Oppenheim University of Malaya address

In 1961 Alexander Oppenheim addressed students graduating from the University of Malaya. His full address is contained in Address delivered by the Vice-Chancellor Sir Alexander Oppenheim K.B., O.B.E., M.A., Ph.D., D.Sc., F.R.S.E., The University of Malaya Gazette 2 (3) (1961), 9-10. Below we give some extracts from his address:

The world today is too small, too closely knit by the marvels of technological advances based on the fundamental scientific discoveries of recent years, to afford doubts and indecisions where peace is concerned. Nation must speak to nation not in terms of threats and counter-threats but in terms of understanding and friendship and in this task of reaching understanding Universities ... must play a leading part.

A part which can be well played, particularly in this area for we have magnificent resources in men, in women, in ideas and in our access to the great civilisations of the world. Here a nation is arising from Malays, from Chinese, from Indians, from Europeans and from Eurasians: all that the great men of Islam, if India, of China, of Europe have ever accomplished or dreamed of in their acts, in their sayings and in their poetry - all that is at our command if we choose and I think this nation is wise enough and strong enough to choose - to take it, to use it and re-interpret it afresh for the needs of the world today.

In this University we study not merely sciences and technologies, we study also the great civilisations, their arts, their literatures, their histories and their philosophies: Malay Studies, Indian Studies, Chinese Studies and European Studies. Each will give to each and thereby becomes stronger. But above all we must study man himself in all his changing moods and changing environments. For unless we master ourselves in relation to others the road leads clearly in these days of rapid changes to dictatorship and destruction.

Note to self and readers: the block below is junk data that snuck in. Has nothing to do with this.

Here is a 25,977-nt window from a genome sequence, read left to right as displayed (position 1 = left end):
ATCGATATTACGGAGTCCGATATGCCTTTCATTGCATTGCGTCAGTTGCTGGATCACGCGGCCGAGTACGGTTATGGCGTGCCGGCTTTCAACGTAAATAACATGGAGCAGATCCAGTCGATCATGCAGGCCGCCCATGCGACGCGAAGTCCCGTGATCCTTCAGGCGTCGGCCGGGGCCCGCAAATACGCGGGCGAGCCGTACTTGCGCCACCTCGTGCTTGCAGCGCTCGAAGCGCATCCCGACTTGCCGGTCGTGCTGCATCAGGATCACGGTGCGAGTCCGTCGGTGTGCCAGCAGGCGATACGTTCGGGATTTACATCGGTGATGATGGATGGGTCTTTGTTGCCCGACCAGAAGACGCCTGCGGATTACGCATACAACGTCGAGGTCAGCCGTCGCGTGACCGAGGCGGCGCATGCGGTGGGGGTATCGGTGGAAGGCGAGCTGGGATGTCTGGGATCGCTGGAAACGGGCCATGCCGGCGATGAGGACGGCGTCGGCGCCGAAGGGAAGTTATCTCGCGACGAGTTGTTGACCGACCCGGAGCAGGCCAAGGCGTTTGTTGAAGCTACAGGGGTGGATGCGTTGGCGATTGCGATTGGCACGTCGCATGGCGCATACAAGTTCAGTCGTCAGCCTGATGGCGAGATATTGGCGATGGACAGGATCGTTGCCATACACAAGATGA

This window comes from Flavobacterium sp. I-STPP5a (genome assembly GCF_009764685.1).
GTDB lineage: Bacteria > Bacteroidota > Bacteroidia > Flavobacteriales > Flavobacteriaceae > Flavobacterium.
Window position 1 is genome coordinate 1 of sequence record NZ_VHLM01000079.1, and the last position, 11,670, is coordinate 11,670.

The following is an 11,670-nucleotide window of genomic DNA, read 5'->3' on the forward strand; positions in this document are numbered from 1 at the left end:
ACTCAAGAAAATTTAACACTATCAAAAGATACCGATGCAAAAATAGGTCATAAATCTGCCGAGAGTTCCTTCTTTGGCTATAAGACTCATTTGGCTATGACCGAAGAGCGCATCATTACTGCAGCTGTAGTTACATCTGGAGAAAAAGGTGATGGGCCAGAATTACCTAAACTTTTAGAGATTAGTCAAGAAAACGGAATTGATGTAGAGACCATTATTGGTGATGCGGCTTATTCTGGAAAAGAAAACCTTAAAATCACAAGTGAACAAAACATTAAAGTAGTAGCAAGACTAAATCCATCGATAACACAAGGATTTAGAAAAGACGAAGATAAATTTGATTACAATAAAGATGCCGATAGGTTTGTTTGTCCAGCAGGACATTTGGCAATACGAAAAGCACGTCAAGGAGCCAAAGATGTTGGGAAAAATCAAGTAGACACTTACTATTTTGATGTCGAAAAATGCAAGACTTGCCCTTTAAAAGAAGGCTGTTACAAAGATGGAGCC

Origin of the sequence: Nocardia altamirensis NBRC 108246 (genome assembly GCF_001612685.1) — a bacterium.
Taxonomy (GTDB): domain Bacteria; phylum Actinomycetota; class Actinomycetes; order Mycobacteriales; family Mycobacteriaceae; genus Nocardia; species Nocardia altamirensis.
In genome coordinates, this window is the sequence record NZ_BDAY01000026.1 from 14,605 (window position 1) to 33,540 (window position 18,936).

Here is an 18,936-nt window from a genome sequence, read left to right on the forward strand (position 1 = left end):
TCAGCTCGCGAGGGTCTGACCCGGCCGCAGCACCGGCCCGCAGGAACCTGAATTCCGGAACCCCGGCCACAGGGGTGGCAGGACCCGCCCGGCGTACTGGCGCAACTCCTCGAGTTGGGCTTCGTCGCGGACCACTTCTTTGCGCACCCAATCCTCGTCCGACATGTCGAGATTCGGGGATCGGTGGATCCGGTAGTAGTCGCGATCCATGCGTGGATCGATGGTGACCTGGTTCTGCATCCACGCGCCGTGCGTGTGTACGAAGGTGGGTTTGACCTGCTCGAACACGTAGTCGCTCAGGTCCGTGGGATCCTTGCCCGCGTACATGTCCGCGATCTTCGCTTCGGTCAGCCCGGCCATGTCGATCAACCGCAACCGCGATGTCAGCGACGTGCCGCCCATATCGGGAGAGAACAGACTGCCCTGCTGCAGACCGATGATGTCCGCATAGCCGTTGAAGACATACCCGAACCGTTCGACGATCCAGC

For today Universities are not for a chosen few chosen mainly by birth or wealth and an even smaller fraction who have achieved University education by gigantic competitive efforts; today Universities are for the many: for all those who desire to have further education provided only that such do mean to work and to strive. Nothing worthwhile comes without sweat and toil. There is no place - the nations cannot afford to give a place - in a University for those who wish simply to enjoy a few years of leisured ease. But the sweat and toil are lightened by the joys and delights of discovery the illumination which comes from discovering a new harmony whether it be in Physics or in History or Poetry or in Mathematics.

JOC/EFR March 2011

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